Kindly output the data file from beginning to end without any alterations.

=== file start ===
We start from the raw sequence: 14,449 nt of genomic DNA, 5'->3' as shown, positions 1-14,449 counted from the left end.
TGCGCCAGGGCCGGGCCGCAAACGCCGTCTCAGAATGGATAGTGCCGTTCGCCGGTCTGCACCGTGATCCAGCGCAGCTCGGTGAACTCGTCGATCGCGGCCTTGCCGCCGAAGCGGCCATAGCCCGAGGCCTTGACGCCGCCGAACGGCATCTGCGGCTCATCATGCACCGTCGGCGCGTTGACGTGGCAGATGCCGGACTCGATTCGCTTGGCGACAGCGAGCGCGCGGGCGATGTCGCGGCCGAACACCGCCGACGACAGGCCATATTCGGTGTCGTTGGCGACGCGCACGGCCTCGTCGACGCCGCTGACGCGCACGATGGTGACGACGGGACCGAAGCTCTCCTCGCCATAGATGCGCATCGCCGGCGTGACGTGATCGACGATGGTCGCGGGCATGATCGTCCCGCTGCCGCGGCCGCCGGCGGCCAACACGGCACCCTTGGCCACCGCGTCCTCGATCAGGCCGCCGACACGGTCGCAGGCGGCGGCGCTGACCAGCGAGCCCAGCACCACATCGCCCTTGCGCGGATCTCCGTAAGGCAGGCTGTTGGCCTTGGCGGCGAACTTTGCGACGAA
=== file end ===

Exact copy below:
We start from the raw sequence: 14,449 nt of genomic DNA, 5'->3' as shown, positions 1-14,449 counted from the left end.
TGCGCCAGGGCCGGGCCGCAAACGCCGTCTCAGAATGGATAGTGCCGTTCGCCGGTCTGCACCGTGATCCAGCGCAGCTCGGTGAACTCGTCGATCGCGGCCTTGCCGCCGAAGCGGCCATAGCCCGAGGCCTTGACGCCGCCGAACGGCATCTGCGGCTCATCATGCACCGTCGGCGCGTTGACGTGGCAGATGCCGGACTCGATTCGCTTGGCGACAGCGAGCGCGCGGGCGATGTCGCGGCCGAACACCGCCGACGACAGGCCATATTCGGTGTCGTTGGCGACGCGCACGGCCTCGTCGACGCCGCTGACGCGCACGATGGTGACGACGGGACCGAAGCTCTCCTCGCCATAGATGCGCATCGCCGGCGTGACGTGATCGACGATGGTCGCGGGCATGATCGTCCCGCTGCCGCGGCCGCCGGCGGCCAACACGGCACCCTTGGCCACCGCGTCCTCGATCAGGCCGCCGACACGGTCGCAGGCGGCGGCGCTGACCAGCGAGCCCAGCACCACATCGCCCTTGCGCGGATCTCCGTAAGGCAGGCTGTTGGCCTTGGCGGCGAACTTTGCGACGAA